I believe in my people. I know they can do better if they want to. I wish we would kill the hypocrisy and admit that our family does not stick together. Why do we continue to chant "family sticks together" if we keep on discriminating against our brothers and sisters from other countries in the west? Arenít they family? We complain about racist whites then we turn around and shed black on black bigotry on our own people.
C.C: Now itís time to go inside the book. In this part of the discussion I want to focus on the thematic structure of the book. This book has many themes, but I will mention the ones that immediately jumped out at me as I was reading the text; feel free to add to this list if you want. The four main themes I want to look at are hypocrisy; Africa; Haiti and blackness.
The first issue hypocrisy I feel is MAJOR, it is prevalent throughout the entire text, the sense of hypocrisy amongst blacks, this pretense of "family unity" as you title it, when in reality what truly exists is this separatist mindset. Since I know your work to be intensely personal can you describe for us, how your own experiences have inspired you. What made you want to challenge the hypocrisy? I know this theme spills over into the other themes such as Africa and Haiti, so you may include that in your discussion as well.
F.S.Yes, we do have a separatist mindset. We are very tribal and it reflects in everything that we do. For example, we claim to love Africa but when a Diaspora millionaire gives millions to Africa (her motherland), many of us come up with many other reasons why the money should be spent in the west instead of Africa (our motherland). But my question is: when is this " romance" going to end in order for real African love to kick in? See, when we love something we should want it to prosper. Hereís another example, look at Haiti; we need a lot of help, and we enabled others to gain their freedom, but when we need their help, we are left alone to die in the sun. Where are our brothers and sisters? Donít they see our pain? Look at the way our 200 years of "liberty" went down the drain in 2004? Just imagine if black people from all over stood up on that day and came to Haitiís rescue -that would have been so powerful and together we would have sent a message to the world that "hey, donít you mess with Haiti. Weíll stick together and write history." But NO!!! Thatís not what happened. Haiti was left alone swimming in violence and in tears.
I want the Diaspora to remember that Haiti helped abolish physical slavery in the west and everyone benefited from Haitiís contributionÖHaitians did not only free themselves but they went aboard and gave their lives to help free many other countries including the United States. Itís because of us Louisiana was sold to the state. But look at us today; when we need help do we get it? NO! Anyway, this book is not about Haitian Diaspora vs. African American Diaspora but it is about all of us dwelling in the west and our need to find a way to connect as children of Africa. We need to work towards finding a way to take back our victory from ignorance.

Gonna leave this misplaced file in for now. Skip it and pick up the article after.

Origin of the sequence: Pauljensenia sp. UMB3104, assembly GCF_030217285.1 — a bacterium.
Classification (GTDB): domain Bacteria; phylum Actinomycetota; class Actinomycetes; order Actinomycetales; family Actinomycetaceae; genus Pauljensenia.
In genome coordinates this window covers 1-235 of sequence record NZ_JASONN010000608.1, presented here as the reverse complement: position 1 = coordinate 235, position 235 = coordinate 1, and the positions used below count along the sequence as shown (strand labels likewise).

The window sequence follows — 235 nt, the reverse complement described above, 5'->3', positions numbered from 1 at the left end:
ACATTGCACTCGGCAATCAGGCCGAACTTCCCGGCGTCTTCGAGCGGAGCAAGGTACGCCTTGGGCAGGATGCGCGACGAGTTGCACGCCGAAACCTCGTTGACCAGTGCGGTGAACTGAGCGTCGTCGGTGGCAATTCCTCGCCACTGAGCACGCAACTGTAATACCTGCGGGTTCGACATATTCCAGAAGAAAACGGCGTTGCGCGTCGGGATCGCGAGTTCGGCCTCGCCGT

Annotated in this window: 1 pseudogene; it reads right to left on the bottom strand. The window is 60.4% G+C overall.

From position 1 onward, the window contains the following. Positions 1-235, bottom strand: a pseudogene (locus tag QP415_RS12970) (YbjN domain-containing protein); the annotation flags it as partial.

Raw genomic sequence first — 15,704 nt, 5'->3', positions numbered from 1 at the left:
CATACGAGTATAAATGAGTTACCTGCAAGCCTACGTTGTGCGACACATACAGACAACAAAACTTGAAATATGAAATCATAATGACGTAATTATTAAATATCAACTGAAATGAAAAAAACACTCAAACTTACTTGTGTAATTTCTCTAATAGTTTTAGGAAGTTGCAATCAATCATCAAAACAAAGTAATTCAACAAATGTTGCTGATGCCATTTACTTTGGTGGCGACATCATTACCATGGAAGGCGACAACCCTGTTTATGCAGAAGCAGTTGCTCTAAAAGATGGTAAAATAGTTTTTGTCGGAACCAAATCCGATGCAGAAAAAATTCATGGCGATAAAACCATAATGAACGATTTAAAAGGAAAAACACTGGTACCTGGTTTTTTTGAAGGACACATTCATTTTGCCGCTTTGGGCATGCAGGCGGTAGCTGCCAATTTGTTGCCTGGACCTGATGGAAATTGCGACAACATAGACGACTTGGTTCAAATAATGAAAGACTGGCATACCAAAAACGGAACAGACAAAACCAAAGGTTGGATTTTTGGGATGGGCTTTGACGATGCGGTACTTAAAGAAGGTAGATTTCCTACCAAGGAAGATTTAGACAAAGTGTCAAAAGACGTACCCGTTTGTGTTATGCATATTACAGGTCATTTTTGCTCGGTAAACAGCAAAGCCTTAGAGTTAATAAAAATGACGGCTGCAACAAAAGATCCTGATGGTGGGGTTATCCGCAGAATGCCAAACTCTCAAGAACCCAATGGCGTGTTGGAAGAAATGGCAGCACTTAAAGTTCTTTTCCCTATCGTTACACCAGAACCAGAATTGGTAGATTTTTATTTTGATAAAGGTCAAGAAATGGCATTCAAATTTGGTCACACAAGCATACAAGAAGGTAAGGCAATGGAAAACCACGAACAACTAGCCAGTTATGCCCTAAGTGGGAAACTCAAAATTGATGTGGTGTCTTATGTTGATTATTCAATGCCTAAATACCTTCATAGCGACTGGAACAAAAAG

C.C: Now lets talk about Africa. Throughout your work you express this intense love affair of Africa, as it is the subject matter of many of your poems. You make a point however to distinguish between authentic love and fake love, and you express on many instances a sort of disgust for the latter. For example in your poem "Romancing Africa" I feel you attack this issue head on. Could you tell us, what do you feel is the problem here?
F.S: Hereís the problem. Just like a man who wants to seduce a woman or a woman who wants to attract a man, sheíll cook for him, buy him gifts just to have a moment with him but does she really love him? I donít think Africa is looking for a one-night stand for any Diaspora child and I donít think Africa is looking for a romance that is in season. I think Africa is in need of people who are willing to pick up the pieces for the sake of our heritage. I think true love (not false pride) is to claim our heritage and contribute towards its development Öbut if a person canít make an effort to contribute why does he or she continue to wear the African booboos, lock the hair, beat the drum, change the Massaís name yet keep the plantation mentality? Why not decentralize the mind and revolutionize the way of thinking. I think thatís the key. I may not know much, but I believe with all my heart that "being African" is much more than fashion.